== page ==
US issues arrest warrants for former VW execs over emissions cheating
According to the Suddeutsche Zeitung newspaper, the five are accused of conspiring to commit fraud and violating US environmental regulations. At least two were reportedly confidants of former VW CEO Martin Winterkorn.
The German daily suggested Berlin will not hand over the accused to the American authorities. It said that if found guilty the suspects would face extremely long jail sentences compared to German sentencing standards. They, however, will be unable to leave Germany due to the risk of being extradited to the United States from a third country.
Former Volkswagen manager Oliver Schmidt was arrested earlier this year in Miami as he was about to fly to Germany. He was charged with conspiracy and other crimes in the company's scheme to sell around 600,000 vehicles that failed to comply with US pollution standards. Schmidt faces up to 25 years in prison.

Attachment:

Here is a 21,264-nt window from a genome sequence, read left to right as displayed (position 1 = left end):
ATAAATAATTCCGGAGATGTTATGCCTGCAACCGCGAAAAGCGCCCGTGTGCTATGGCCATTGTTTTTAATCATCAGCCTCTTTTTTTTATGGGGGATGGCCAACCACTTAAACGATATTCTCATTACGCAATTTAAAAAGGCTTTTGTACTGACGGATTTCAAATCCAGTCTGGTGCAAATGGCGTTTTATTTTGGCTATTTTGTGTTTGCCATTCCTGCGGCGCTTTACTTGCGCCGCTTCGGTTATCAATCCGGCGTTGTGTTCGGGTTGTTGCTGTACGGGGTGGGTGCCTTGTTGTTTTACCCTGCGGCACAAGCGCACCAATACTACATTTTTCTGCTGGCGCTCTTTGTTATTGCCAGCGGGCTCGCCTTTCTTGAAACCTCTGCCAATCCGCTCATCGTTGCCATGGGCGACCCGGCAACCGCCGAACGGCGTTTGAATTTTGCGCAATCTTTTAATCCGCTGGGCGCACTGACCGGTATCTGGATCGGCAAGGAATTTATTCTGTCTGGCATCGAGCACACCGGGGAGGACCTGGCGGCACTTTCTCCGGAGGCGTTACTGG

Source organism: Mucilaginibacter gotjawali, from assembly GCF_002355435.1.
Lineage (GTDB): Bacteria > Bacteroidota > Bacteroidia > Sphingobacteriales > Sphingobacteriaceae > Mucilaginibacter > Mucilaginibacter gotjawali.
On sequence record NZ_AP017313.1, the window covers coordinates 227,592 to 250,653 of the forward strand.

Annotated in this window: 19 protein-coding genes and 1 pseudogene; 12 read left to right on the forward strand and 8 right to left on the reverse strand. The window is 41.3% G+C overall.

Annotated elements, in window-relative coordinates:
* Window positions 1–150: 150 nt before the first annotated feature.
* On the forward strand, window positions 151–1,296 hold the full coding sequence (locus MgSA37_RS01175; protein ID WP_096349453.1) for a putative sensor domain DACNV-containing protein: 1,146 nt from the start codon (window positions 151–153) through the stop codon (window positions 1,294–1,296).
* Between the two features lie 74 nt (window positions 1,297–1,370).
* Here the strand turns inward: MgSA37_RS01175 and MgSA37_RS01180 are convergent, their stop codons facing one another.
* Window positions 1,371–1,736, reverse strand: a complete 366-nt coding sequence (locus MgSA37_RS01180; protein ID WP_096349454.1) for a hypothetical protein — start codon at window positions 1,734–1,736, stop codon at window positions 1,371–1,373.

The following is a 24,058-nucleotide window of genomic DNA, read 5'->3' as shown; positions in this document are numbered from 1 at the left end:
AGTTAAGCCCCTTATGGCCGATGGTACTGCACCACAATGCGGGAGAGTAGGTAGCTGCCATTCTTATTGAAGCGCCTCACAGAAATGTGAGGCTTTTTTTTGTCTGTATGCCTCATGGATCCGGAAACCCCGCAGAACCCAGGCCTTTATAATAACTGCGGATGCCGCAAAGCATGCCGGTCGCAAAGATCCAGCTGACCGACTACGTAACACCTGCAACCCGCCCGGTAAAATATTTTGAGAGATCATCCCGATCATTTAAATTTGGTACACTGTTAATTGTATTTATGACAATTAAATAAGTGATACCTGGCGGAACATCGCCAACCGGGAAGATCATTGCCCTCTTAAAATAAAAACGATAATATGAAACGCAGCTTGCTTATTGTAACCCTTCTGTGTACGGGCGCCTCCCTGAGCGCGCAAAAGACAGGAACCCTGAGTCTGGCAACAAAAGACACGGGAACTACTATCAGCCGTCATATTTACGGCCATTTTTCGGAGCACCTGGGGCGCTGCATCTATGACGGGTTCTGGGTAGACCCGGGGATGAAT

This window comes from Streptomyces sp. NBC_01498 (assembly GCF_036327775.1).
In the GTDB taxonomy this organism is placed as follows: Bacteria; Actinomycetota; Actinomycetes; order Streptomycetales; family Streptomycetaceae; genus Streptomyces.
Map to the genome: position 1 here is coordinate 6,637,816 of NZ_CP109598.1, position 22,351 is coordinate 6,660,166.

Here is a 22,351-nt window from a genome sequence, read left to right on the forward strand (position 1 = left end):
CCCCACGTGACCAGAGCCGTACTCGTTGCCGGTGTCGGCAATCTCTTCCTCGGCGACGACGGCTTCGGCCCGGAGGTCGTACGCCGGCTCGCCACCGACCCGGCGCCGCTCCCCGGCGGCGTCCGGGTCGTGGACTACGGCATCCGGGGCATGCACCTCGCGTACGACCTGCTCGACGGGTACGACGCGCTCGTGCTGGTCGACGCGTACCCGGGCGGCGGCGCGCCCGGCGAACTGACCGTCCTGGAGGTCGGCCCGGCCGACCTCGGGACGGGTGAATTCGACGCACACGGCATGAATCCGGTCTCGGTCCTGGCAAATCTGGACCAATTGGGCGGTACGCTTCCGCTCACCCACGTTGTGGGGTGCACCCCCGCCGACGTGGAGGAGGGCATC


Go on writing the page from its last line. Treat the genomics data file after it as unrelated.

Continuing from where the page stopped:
In 2015, the world's largest automaker Volkswagen admitted to US regulators it had cheated on emissions tests using software installed in as many as 11 million diesel vehicles sold worldwide. The scandal forced VW CEO Martin Winterkorn to resign.
The company has settled with the US authorities agreeing to pay a $2.8 billion criminal penalty.
Volkswagen also agreed to pay $1.5 billion in a civil lawsuit brought by the US government, and spend $11 billion to buy back cars and offer other compensation.
Under the terms of the settlement negotiated in January, VW also agreed to the appointment of an independent monitor to observe the company's compliance and control measures for three years.